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Press Release | April 27, 2022

CISA, FBI, NSA, and International Partners Warn Organizations of Top Routinely Exploited Cybersecurity Vulnerabilities

WASHINGTON – After more than 20,000 common vulnerabilities and exposures (CVEs) were disclosed in 2021, U.S and allied cybersecurity authorities are helping organizations prioritize and mitigate the most exploited vulnerabilities. The Cybersecurity and Infrastructure Security Agency (CISA), along with the National Security Agency (NSA), Federal Bureau of Investigation (FBI), Australian Cyber Security Centre (ACSC), Canadian Centre for Cyber Security (CCCS), New Zealand National Cyber Security Centre (NZ NCSC), and the United Kingdom’s National Cyber Security Centre (NCSC-UK) issued a joint Cybersecurity Advisory on the top 15 common vulnerabilities and exposures (CVEs) routinely exploited by malicious cyber actors in 2021, as well as other CVEs frequently exploited.

In 2021, malicious cyber actors aggressively targeted newly disclosed critical software vulnerabilities against broad target sets, including public and private sector organizations worldwide. While the top 15 vulnerabilities have previously been made public, this Advisory is meant to help organizations prioritize their mitigation strategies:

  • Vulnerability and configuration management, including update software, operating systems, applications, and firmware in a timely manner; implement a centralized patch management system; and replace end-of-life software.
  • Identity and access management, including enforce multifactor authentication (MFA) for all users, without exception; if MFA is unavailable, require employees engaging in remote work to use strong passwords; and regularly review, validate, or remove privileged accounts.
  • Positive controls and architecture, including properly configure and secure internet-facing network devices, disable unused or unnecessary network ports and protocols, encrypt network traffic, and disable unused network services and devices.

“We know that malicious cyber actors go back to what works, which means they target these same critical software vulnerabilities and will continue to do so until companies and organizations address them,” said CISA Director Jen Easterly. “CISA and our partners are releasing this advisory to highlight the risk that the most commonly exploited vulnerabilities pose to both public and private sector networks. We urge all organizations to assess their vulnerability management practices and take action to mitigate risk to the known exploited vulnerabilities.”  
"The FBI, together with our federal and international partners, is providing this information to better arm our private sector partners and the public to defend their systems from adversarial cyber threats," said FBI's Cyber Division Assistant Director Bryan Vorndran. "Though the FBI will continue to pursue and disrupt this type of malicious cyber activity, we need your help. We strongly encourage private sector organizations and the public to implement these steps to mitigate threats from known vulnerabilities, and if you believe you are a victim of a cyber incident, contact your local FBI field office." 
"This report should be a reminder to organizations that bad actors don't need to develop sophisticated tools when they can just exploit publicly known vulnerabilities," said NSA Cybersecurity Director Rob Joyce. "Get a handle on mitigations or patches as these CVEs are actively exploited.”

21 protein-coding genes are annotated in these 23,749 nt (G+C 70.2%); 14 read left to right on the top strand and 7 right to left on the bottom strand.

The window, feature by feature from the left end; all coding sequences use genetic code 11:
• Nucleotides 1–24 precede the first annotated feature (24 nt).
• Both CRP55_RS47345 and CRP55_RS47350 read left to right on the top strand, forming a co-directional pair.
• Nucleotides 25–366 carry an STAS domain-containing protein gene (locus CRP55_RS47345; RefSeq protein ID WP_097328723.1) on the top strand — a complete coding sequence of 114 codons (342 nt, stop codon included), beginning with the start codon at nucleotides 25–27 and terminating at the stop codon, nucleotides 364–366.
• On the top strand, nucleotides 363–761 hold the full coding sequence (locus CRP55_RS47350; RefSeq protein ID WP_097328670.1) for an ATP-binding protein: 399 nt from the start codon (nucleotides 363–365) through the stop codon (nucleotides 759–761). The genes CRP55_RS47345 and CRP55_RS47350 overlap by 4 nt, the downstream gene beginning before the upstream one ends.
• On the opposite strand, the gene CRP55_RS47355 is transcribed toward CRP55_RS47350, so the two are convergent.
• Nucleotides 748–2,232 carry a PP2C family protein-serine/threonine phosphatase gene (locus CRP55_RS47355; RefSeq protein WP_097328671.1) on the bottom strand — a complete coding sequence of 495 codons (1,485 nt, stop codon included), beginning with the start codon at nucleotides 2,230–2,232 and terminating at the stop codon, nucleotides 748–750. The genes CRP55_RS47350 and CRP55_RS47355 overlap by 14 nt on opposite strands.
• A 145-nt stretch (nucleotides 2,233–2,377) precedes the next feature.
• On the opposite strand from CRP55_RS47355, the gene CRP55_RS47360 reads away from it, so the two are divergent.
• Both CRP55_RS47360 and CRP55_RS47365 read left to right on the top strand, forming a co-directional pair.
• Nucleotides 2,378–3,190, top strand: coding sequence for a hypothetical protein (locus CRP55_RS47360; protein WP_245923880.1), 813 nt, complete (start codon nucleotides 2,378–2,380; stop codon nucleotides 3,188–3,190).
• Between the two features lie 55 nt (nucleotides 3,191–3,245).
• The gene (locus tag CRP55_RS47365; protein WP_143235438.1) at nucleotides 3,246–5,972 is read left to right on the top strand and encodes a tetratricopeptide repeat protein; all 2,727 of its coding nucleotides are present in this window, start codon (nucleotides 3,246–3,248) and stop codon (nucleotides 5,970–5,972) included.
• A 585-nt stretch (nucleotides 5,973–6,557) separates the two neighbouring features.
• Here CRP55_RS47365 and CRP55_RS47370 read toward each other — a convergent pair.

“Malicious cyber actors continue to exploit known and dated software vulnerabilities to attack private and public networks globally,” said Abigail Bradshaw, Head of the Australian Cyber Security Centre. “The ACSC is committed to providing cyber security advice and sharing threat information with our partners, to ensure a safer online environment for everyone. Organisations can implement the effective mitigations highlighted in this advisory to protect themselves.” 
“Cyber security best practices, including patch management, are essential tools for organizations to better protect themselves against malicious threat actors,” said Sami Khoury, Head of the Canadian Centre for Cyber Security. “We encourage all organizations to take action and follow the appropriate mitigations in this report against known and routinely exploited vulnerabilities, and make themselves more secure.” 
“We are seeing an increase in the speed and scale of malicious actors taking advantage of newly disclosed vulnerabilities,” said Lisa Fong, Director of the New Zealand Government Communications Security Bureau’s National Cyber Security Centre (NCSC). “The NCSC works with international partners to provide timely access to critical cyber threat information. This joint advisory underscores the importance of addressing vulnerabilities as they are disclosed and better equips New Zealand organisations to secure their information and systems.” 
“The NCSC and our allies are committed to raising awareness of global cyber vulnerabilities and presenting actionable solutions to mitigate them,” said Lindy Cameron, CEO of NCSC. “This advisory places the power in the hands of network defenders to fix the most common cyber weaknesses within the public and private sector ecosystem. Working with our international partners, we will continue to raise awareness of the threats posed by those which seek to harm us.”
Globally, malicious cyber actors targeted internet-facing systems, such as email servers and virtual private network (VPN) servers, with exploits of newly disclosed vulnerabilities. To a lesser extent in 2021, these actors continued to exploit publicly known or dated software vulnerabilities some of which were also identified as routinely exploited in 2020 or earlier.
All organizations are encouraged to review and implement the recommended mitigations in this detailed joint CSA.

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